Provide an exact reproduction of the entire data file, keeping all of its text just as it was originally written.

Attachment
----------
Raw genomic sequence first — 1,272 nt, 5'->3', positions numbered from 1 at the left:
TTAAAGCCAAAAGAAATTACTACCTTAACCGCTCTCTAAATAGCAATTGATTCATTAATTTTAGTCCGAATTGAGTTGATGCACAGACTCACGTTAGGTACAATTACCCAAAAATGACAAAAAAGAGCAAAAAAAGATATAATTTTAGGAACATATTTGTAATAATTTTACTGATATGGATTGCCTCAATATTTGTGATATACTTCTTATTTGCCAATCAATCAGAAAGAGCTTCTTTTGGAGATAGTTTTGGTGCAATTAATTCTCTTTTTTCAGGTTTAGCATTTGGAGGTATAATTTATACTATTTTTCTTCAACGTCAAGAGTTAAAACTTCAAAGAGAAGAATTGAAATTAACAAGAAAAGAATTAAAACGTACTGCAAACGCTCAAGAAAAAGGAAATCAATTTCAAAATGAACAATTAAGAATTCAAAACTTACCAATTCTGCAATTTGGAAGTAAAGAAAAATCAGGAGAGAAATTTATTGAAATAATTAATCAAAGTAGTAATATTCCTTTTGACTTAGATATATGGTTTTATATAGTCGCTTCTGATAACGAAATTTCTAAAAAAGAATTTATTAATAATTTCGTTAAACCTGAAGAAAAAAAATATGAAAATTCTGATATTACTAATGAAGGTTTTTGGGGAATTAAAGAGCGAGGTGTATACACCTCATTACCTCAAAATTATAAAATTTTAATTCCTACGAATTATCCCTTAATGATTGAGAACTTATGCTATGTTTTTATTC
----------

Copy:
Raw genomic sequence first — 1,272 nt, 5'->3', positions numbered from 1 at the left:
TTAAAGCCAAAAGAAATTACTACCTTAACCGCTCTCTAAATAGCAATTGATTCATTAATTTTAGTCCGAATTGAGTTGATGCACAGACTCACGTTAGGTACAATTACCCAAAAATGACAAAAAAGAGCAAAAAAAGATATAATTTTAGGAACATATTTGTAATAATTTTACTGATATGGATTGCCTCAATATTTGTGATATACTTCTTATTTGCCAATCAATCAGAAAGAGCTTCTTTTGGAGATAGTTTTGGTGCAATTAATTCTCTTTTTTCAGGTTTAGCATTTGGAGGTATAATTTATACTATTTTTCTTCAACGTCAAGAGTTAAAACTTCAAAGAGAAGAATTGAAATTAACAAGAAAAGAATTAAAACGTACTGCAAACGCTCAAGAAAAAGGAAATCAATTTCAAAATGAACAATTAAGAATTCAAAACTTACCAATTCTGCAATTTGGAAGTAAAGAAAAATCAGGAGAGAAATTTATTGAAATAATTAATCAAAGTAGTAATATTCCTTTTGACTTAGATATATGGTTTTATATAGTCGCTTCTGATAACGAAATTTCTAAAAAAGAATTTATTAATAATTTCGTTAAACCTGAAGAAAAAAAATATGAAAATTCTGATATTACTAATGAAGGTTTTTGGGGAATTAAAGAGCGAGGTGTATACACCTCATTACCTCAAAATTATAAAATTTTAATTCCTACGAATTATCCCTTAATGATTGAGAACTTATGCTATGTTTTTATTC